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From the Field: Fences and Deer-Damage Management: A Review of Designs and Efficacy

Authors

  • KURT C. VerCAUTEREN,

    1. United States Department of Agriculture/Animal and Plant Health Inspection Service/Wildlife Services/National Wildlife Research Center, Fort Collins, CO 80521-2154, USA
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    • E-mail: kurt.c.vercauteren@aphis.usda.gov

    • Kurt C. VerCauteren (center) is the Chronic Wasting Disease Project Leader for the Wildlife Disease Research Program of the National Wildlife Research Center. He received his B.S. from the University of Wisconsin-Stevens Point, and M.S. and Ph.D. from the University of Nebraska-Lincoln. Kurt is a Certified Wildlife Biologist and has been on the board of the Wildlife Damage Management Working Group, served as Secretary of the Colorado Chapter of the Wildlife Society, and as President and Secretary of the Nebraska Chapter. His current research involves devising means to reduce transmission and to manage Chronic Wasting Disease and Bovine Tuberculosis in wild and captive cervids.

  • MICHAEL J. LAVELLE,

    1. United States Department of Agriculture/Animal and Plant Health Inspection Service/Wildlife Services/National Wildlife Research Center, Fort Collins, CO 80521-2154, USA
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    • Michael J. Lavelle (left) is a Biological Technician for the Wildlife Disease Research Program of the National Wildlife Research Center. He received his B.S. from the University of Nebraska-Lincoln. His research focuses on interactions of cervids and associated risk of disease transmission.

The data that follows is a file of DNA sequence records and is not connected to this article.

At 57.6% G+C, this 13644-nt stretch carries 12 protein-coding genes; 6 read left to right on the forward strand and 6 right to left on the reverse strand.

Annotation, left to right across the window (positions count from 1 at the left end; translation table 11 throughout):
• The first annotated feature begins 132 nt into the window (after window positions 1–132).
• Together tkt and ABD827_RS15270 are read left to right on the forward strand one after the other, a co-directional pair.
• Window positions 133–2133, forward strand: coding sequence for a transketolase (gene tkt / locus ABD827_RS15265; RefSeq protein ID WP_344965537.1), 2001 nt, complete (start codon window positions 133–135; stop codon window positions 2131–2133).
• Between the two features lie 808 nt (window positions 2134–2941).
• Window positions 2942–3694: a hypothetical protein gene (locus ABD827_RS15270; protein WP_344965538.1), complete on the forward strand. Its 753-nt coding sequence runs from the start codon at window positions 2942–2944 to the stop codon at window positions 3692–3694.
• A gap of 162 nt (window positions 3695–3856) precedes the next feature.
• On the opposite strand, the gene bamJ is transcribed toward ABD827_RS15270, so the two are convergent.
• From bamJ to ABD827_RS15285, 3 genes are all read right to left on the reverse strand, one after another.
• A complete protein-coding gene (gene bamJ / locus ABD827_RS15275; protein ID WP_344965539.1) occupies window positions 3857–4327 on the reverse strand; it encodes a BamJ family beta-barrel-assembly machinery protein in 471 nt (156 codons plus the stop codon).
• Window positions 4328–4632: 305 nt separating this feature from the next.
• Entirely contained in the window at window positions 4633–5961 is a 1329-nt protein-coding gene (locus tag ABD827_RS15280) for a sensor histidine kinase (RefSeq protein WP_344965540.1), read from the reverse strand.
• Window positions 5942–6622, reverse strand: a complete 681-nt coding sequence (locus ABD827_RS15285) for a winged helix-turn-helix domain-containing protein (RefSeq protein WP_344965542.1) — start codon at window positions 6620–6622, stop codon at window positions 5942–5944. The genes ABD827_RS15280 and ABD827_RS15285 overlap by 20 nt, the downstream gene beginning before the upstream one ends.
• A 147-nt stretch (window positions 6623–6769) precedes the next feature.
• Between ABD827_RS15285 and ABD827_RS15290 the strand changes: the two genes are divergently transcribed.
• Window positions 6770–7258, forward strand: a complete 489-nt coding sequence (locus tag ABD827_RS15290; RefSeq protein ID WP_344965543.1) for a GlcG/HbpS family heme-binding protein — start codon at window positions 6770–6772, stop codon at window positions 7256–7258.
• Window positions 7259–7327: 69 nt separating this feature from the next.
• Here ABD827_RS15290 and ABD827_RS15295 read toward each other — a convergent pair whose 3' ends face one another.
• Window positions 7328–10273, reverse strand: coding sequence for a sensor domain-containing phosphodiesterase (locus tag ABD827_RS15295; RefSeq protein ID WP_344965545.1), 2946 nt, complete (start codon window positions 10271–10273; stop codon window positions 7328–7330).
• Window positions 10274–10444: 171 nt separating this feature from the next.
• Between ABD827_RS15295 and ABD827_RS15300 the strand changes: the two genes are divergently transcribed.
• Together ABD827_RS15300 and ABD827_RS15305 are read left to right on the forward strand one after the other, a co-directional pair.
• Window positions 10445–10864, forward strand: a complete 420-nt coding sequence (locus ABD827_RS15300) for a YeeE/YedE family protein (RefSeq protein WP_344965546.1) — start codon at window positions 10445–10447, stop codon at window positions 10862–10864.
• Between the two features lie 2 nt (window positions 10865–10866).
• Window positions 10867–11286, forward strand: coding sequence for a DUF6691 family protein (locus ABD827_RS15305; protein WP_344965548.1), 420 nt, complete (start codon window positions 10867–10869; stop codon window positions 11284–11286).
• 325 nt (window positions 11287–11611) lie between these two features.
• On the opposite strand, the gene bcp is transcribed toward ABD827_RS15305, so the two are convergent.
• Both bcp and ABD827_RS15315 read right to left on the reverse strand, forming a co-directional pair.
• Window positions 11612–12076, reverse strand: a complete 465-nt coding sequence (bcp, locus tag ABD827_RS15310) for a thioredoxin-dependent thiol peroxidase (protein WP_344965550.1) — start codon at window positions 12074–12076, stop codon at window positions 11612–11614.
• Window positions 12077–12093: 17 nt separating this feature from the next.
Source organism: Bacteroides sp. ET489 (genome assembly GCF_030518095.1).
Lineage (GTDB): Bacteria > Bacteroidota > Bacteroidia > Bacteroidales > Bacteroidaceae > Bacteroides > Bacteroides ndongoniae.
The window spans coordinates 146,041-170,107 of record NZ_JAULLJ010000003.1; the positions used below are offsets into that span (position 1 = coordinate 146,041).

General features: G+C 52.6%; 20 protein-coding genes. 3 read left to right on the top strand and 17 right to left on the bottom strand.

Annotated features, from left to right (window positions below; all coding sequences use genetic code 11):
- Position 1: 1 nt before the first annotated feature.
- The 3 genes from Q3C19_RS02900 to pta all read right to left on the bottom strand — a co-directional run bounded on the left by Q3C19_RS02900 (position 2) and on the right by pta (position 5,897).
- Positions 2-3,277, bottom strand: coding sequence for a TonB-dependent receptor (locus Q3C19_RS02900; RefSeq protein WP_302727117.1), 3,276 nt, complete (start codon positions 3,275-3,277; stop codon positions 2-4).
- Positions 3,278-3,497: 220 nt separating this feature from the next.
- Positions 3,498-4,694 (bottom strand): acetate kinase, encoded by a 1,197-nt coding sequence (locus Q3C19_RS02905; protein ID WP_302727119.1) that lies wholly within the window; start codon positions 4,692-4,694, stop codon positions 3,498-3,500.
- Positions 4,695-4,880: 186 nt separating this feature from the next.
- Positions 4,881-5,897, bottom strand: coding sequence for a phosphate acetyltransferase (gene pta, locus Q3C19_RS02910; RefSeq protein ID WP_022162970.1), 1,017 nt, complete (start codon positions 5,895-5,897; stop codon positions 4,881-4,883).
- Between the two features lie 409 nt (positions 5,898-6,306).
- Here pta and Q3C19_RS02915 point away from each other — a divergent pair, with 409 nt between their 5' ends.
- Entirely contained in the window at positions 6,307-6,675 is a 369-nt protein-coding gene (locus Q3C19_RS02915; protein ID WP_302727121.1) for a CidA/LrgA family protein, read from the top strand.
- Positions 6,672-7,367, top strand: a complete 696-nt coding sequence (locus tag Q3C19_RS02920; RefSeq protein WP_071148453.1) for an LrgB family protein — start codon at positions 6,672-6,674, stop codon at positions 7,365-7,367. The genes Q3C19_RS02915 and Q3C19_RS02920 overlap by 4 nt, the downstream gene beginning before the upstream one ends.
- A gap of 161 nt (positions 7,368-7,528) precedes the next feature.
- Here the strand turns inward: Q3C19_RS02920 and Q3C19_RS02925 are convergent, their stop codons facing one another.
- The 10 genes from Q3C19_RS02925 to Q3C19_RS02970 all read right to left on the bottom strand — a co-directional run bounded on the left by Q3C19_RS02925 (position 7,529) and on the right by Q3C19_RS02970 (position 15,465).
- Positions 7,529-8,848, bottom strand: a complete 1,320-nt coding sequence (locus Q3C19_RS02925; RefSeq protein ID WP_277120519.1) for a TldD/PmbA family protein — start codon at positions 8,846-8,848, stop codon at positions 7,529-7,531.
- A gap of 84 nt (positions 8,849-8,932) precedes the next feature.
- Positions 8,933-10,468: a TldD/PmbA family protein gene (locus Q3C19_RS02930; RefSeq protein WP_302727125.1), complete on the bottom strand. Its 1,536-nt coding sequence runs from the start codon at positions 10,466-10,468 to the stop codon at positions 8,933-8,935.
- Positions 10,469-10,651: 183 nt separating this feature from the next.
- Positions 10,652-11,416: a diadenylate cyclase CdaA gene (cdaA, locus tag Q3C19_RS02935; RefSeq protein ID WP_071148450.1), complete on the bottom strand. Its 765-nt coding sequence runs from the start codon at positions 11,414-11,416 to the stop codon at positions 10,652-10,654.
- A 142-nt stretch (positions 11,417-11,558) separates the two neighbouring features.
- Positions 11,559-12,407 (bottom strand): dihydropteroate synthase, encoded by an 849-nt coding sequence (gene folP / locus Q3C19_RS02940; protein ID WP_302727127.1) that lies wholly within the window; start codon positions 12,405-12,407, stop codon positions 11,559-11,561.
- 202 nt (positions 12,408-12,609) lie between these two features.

• SCOTT HYGNSTROM

    1. School of Natural Resources, University of Nebraska, Lincoln, NE 60583-0819, USA
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    • Scott E. Hygnstrom (right) is a professor in the School of Natural Resources at the University of Nebraska-Lincoln specializing in wildlife damage management. He received his B.S. from the University of Wisconsin-River Falls, M.S. from the University of Wisconsin-Stevens Point, and Ph.D. from the University of Wisconsin-Madison. Scott is a Certified Wildlife Biologist and is a past-chair of the Wildlife Damage Management Working Group.


Abstract

White-tailed deer (Odocoileus virginianus) may cause more damage than any other species of wildlife. These damages include crop loss, automobile and aviation collisions, disease transmission, environmental degradation, and destruction of ornamental plantings. One practical method of controlling deer damage is the use of exclusionary fences. The relatively high cost of labor and materials required to build effective fences has limited most applications to the protection of orchards, vegetable farms, other high-value resources, and mitigation of human health and safety risks. Improvements in fence technology resulting in less expensive, yet effective fences have expanded the use of fences to manage damage caused by deer. Fences typically installed to manage white-tailed deer damage include wire or plastic mesh, electrified high-tensile steel wire, and electrified polytape or polyrope fence. We reviewed the scientific literature on fencing to determine which fence designs would be the most effective for excluding deer in a variety of situations.

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